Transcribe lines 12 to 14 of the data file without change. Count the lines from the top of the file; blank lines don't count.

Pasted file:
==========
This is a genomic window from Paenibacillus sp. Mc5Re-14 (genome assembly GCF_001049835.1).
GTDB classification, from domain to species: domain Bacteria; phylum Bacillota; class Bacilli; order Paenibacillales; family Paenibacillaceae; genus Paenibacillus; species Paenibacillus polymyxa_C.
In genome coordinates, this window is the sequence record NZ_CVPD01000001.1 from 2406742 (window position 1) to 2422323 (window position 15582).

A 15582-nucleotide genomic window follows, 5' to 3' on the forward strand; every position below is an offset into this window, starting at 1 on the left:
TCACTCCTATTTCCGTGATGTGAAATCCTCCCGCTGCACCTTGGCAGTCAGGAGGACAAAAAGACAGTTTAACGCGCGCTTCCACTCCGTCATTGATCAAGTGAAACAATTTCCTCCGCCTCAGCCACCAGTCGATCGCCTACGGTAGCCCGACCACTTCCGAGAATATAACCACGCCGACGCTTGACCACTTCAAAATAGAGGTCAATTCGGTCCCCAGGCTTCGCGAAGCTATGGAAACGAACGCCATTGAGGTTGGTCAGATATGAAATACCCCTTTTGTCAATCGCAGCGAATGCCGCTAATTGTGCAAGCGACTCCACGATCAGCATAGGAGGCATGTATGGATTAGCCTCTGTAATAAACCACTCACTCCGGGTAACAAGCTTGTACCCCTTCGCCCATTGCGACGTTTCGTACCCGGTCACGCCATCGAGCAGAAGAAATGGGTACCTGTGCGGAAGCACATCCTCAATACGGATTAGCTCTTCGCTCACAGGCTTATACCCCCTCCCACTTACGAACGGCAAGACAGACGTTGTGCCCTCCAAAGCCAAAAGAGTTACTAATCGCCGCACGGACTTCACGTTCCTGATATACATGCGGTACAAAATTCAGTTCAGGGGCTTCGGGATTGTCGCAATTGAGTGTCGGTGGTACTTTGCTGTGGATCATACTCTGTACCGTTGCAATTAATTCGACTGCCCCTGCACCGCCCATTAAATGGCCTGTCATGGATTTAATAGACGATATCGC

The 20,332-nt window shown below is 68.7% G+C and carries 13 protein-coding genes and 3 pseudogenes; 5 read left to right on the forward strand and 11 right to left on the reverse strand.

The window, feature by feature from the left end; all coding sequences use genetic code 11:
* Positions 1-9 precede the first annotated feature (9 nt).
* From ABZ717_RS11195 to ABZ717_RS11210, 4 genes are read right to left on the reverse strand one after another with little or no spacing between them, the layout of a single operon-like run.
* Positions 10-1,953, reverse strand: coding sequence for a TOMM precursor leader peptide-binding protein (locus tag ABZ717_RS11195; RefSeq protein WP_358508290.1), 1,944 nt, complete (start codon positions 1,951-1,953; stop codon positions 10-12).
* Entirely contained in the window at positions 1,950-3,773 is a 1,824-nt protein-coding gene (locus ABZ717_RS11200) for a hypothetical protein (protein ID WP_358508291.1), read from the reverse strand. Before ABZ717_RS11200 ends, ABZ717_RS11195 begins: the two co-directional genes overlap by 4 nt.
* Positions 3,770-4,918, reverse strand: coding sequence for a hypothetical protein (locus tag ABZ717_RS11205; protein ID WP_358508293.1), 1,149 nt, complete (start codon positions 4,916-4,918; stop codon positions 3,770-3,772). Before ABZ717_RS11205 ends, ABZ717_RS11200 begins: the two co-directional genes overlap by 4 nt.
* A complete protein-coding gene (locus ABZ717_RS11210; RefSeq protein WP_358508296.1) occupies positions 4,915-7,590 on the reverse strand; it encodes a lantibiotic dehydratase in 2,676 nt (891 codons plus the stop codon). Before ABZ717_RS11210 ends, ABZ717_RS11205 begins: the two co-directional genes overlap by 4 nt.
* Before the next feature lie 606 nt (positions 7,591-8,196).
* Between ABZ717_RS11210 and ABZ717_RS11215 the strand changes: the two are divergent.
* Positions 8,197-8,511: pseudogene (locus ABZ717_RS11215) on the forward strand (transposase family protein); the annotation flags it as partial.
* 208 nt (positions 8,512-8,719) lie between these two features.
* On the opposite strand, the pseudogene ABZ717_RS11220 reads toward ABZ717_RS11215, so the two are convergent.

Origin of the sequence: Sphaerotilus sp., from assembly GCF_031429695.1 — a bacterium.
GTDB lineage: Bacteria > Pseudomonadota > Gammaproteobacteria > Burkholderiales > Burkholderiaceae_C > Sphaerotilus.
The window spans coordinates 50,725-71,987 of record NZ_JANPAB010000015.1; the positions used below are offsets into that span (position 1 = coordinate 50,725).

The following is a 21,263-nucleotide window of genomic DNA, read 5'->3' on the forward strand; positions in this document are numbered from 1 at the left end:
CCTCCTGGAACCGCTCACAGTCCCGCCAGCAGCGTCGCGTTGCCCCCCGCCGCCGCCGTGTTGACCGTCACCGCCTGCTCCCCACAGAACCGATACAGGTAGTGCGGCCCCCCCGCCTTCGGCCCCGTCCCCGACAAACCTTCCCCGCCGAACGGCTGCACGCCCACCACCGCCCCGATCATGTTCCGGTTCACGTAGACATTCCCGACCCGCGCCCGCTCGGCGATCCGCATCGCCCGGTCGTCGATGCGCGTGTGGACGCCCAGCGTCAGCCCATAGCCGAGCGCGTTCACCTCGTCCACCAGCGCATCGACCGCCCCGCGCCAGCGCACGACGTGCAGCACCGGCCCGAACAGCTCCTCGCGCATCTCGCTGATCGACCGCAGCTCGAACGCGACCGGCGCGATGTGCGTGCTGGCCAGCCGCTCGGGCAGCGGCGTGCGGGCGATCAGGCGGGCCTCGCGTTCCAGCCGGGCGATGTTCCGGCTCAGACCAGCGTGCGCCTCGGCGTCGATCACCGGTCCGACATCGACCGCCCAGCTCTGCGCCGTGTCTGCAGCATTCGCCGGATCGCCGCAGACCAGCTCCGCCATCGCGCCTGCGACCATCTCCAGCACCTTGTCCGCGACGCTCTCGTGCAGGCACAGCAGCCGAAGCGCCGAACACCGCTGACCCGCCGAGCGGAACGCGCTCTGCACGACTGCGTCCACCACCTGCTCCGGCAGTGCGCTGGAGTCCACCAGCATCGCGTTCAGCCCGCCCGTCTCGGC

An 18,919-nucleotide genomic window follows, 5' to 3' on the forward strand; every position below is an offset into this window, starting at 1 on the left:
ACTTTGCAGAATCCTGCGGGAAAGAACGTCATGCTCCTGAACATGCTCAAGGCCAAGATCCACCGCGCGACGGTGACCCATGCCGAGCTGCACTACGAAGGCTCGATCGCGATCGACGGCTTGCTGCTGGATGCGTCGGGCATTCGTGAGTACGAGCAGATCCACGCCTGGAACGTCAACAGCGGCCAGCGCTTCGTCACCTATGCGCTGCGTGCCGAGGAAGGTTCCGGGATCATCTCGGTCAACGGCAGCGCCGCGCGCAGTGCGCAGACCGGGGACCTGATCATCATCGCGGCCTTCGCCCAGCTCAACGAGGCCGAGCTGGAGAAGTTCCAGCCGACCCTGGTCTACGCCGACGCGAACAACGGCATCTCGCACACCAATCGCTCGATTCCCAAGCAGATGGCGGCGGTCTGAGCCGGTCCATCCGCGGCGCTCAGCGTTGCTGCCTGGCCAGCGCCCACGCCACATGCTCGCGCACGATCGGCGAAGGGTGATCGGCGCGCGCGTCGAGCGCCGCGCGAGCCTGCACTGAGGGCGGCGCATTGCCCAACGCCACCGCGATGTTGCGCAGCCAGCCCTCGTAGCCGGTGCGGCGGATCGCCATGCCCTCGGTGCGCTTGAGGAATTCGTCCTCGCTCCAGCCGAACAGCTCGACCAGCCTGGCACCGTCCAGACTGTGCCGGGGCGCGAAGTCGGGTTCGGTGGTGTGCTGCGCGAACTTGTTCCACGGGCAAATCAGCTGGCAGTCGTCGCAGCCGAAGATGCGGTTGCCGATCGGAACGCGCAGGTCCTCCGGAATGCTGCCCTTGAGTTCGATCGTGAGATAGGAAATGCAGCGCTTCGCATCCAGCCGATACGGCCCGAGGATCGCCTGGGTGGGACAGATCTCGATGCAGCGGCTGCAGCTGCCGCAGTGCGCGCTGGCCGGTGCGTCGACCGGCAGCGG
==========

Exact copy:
* Positions 3,770-4,918, reverse strand: coding sequence for a hypothetical protein (locus tag ABZ717_RS11205; protein ID WP_358508293.1), 1,149 nt, complete (start codon positions 4,916-4,918; stop codon positions 3,770-3,772). Before ABZ717_RS11205 ends, ABZ717_RS11200 begins: the two co-directional genes overlap by 4 nt.
* A complete protein-coding gene (locus ABZ717_RS11210; RefSeq protein WP_358508296.1) occupies positions 4,915-7,590 on the reverse strand; it encodes a lantibiotic dehydratase in 2,676 nt (891 codons plus the stop codon). Before ABZ717_RS11210 ends, ABZ717_RS11205 begins: the two co-directional genes overlap by 4 nt.
* Before the next feature lie 606 nt (positions 7,591-8,196).